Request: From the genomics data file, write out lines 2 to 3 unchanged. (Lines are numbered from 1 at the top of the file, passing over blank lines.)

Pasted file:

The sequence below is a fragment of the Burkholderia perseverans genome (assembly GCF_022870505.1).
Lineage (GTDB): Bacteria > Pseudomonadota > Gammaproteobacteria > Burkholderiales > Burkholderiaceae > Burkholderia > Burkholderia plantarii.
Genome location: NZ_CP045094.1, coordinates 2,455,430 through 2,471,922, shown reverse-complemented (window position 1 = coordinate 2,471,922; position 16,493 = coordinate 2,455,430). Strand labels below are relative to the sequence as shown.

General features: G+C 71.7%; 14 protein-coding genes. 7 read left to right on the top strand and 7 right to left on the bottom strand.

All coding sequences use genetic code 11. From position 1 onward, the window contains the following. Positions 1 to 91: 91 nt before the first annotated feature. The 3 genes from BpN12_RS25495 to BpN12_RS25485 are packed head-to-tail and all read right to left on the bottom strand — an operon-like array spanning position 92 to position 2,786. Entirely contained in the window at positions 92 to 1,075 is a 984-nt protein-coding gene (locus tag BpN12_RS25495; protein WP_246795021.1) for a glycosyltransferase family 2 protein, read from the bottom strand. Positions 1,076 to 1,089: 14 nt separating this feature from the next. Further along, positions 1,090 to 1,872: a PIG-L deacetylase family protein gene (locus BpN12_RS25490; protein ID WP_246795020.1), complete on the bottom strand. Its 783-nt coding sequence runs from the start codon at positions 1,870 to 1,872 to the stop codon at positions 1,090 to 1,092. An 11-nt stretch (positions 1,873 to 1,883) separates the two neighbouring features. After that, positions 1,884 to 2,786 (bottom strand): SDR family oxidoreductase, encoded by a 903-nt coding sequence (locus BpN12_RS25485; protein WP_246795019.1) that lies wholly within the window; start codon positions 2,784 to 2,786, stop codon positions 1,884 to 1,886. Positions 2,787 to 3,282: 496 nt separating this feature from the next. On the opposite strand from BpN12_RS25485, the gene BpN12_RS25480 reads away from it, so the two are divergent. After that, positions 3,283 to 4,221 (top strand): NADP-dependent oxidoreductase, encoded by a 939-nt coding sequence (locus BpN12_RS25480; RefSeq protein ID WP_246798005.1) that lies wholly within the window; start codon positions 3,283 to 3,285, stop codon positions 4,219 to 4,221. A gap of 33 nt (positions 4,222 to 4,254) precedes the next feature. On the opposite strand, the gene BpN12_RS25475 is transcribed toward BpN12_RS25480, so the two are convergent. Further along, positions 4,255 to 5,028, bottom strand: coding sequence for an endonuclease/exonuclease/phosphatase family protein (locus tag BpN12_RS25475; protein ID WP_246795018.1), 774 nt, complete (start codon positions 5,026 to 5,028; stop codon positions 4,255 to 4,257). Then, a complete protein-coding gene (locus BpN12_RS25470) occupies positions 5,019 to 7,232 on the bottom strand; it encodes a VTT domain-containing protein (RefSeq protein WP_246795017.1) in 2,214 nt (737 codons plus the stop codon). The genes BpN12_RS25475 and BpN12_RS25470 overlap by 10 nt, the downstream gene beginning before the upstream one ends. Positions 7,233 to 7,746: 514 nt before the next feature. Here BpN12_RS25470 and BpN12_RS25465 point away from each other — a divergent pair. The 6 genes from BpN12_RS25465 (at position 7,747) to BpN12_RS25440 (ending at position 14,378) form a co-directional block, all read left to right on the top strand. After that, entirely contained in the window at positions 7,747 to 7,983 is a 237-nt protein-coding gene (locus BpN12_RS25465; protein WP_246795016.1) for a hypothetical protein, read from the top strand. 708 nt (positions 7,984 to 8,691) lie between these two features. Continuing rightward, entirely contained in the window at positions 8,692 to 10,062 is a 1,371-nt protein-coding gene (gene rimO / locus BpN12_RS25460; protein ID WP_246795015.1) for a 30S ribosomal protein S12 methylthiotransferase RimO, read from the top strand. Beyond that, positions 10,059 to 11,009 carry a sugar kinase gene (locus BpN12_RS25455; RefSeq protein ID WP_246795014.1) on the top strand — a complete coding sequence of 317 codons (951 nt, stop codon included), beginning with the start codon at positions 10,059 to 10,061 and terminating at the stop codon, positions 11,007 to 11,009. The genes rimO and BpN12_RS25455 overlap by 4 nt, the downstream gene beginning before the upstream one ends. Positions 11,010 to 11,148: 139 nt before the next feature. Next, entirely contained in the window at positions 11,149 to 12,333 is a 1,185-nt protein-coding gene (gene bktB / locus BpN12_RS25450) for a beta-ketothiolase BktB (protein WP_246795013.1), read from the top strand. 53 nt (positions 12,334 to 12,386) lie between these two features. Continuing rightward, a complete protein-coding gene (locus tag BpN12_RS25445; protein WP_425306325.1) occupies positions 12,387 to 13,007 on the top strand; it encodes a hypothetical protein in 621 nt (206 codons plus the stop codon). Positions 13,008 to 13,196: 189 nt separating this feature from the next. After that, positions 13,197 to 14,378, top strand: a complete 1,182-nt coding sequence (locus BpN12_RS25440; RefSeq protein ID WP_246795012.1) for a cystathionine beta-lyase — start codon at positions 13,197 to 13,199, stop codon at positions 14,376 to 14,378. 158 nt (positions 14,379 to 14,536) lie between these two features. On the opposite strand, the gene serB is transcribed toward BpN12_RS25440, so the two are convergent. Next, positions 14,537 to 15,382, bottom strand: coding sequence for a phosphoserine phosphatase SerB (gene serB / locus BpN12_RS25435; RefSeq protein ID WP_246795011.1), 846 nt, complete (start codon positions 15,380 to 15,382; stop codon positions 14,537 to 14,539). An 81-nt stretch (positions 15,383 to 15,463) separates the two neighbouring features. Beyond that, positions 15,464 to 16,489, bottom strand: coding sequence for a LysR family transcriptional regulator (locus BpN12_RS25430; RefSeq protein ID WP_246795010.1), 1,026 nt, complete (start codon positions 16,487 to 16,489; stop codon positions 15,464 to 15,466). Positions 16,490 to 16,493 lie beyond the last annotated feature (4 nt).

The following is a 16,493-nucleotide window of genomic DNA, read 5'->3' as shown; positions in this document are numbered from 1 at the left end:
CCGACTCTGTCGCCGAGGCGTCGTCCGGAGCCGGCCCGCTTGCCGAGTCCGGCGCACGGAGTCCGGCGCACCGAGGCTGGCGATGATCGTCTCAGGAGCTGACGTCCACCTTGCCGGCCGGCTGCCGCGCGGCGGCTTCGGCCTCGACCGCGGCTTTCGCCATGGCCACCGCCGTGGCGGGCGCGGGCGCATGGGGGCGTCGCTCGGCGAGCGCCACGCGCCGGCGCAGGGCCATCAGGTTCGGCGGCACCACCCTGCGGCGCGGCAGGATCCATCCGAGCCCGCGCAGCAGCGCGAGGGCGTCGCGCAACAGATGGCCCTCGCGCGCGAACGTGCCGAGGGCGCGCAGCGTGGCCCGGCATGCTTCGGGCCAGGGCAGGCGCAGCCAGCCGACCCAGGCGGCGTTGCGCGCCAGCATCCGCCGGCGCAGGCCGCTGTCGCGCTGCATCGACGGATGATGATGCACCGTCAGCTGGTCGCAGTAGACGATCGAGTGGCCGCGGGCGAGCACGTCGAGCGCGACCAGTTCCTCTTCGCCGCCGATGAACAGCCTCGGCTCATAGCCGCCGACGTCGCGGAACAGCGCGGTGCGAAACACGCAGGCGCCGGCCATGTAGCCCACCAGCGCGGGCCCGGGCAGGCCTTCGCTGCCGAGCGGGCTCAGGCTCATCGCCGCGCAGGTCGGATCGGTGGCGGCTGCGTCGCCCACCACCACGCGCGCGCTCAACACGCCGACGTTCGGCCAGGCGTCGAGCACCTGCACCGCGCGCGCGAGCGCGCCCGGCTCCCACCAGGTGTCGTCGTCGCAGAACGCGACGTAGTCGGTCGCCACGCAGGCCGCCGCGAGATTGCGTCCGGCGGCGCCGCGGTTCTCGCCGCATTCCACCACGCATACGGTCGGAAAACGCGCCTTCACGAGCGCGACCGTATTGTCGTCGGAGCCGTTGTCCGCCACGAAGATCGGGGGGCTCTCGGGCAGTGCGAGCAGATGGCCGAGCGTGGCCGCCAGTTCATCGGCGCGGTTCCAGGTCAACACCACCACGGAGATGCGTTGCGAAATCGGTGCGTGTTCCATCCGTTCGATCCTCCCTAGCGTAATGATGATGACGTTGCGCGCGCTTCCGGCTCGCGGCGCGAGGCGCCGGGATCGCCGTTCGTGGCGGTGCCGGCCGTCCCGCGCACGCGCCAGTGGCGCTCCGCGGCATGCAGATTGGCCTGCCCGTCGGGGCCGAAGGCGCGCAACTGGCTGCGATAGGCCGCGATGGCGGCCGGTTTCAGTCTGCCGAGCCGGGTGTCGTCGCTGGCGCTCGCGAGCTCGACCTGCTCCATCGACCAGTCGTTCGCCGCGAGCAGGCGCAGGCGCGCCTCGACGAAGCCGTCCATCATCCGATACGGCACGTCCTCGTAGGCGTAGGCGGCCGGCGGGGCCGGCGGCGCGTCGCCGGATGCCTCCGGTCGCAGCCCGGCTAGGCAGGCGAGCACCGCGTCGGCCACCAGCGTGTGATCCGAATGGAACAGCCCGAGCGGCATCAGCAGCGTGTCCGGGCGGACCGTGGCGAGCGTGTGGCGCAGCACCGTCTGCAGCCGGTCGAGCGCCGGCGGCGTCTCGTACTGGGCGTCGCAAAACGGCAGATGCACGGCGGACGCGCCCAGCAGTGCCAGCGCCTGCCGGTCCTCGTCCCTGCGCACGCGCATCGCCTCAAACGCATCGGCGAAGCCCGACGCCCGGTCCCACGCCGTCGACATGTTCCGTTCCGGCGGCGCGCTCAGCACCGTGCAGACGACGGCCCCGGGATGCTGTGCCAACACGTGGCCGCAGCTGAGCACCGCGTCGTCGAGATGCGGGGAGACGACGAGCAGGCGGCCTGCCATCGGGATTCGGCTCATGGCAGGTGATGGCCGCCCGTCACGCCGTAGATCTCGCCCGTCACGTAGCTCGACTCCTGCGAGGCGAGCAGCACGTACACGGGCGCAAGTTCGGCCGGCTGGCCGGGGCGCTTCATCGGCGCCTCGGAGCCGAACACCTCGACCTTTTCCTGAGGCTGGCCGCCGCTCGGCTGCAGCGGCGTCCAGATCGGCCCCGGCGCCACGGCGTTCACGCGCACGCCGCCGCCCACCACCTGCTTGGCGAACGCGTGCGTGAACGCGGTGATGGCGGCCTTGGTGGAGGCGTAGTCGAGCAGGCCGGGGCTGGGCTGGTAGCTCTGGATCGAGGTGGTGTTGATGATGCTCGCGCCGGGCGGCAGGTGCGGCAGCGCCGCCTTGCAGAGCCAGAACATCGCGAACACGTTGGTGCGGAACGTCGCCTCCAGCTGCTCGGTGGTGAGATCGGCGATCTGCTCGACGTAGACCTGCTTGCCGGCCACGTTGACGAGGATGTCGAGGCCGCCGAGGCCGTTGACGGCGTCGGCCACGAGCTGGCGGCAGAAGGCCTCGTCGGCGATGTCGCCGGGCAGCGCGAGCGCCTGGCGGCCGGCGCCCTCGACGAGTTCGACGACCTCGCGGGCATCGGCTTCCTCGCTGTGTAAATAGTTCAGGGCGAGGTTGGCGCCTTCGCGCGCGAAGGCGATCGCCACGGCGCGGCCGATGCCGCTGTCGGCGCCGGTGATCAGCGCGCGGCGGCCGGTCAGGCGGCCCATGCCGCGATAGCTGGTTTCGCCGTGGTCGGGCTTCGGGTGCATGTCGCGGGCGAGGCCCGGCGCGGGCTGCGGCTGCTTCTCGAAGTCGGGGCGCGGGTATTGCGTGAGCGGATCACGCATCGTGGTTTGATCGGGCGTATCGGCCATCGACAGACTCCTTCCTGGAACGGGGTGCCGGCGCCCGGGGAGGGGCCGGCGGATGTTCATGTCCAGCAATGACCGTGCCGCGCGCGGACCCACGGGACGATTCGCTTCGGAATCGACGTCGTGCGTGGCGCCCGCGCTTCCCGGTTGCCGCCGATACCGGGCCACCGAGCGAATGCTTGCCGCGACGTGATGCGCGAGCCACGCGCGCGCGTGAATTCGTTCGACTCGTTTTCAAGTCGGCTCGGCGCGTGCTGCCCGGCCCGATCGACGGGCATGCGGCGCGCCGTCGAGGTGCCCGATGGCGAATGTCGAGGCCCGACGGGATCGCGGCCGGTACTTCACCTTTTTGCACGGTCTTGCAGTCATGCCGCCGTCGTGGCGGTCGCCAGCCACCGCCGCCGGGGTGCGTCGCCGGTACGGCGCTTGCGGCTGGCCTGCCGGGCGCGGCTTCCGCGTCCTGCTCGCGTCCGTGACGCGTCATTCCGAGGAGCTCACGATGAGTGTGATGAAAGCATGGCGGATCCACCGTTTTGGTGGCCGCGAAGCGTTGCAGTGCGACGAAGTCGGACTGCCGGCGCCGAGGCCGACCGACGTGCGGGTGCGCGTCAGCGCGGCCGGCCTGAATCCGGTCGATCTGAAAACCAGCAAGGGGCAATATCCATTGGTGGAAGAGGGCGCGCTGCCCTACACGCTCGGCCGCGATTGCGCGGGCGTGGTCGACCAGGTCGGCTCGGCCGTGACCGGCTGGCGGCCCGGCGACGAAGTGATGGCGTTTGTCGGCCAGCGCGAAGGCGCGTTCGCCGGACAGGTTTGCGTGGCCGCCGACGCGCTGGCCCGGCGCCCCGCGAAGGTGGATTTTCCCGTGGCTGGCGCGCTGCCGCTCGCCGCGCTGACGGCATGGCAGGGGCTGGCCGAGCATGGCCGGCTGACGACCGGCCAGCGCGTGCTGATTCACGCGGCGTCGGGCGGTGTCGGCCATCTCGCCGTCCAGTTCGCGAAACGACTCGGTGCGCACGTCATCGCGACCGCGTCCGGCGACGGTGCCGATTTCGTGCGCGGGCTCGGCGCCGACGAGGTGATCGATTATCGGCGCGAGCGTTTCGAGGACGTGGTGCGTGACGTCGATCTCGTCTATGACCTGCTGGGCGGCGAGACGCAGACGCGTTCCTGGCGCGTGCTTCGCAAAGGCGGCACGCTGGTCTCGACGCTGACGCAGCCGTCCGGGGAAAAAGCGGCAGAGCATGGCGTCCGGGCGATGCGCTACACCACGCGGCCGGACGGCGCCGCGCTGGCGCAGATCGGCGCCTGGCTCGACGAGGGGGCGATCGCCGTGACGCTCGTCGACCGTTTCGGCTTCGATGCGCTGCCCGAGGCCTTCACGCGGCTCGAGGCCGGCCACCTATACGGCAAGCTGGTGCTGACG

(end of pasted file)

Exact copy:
Lineage (GTDB): Bacteria > Pseudomonadota > Gammaproteobacteria > Burkholderiales > Burkholderiaceae > Burkholderia > Burkholderia plantarii.
Genome location: NZ_CP045094.1, coordinates 2,455,430 through 2,471,922, shown reverse-complemented (window position 1 = coordinate 2,471,922; position 16,493 = coordinate 2,455,430). Strand labels below are relative to the sequence as shown.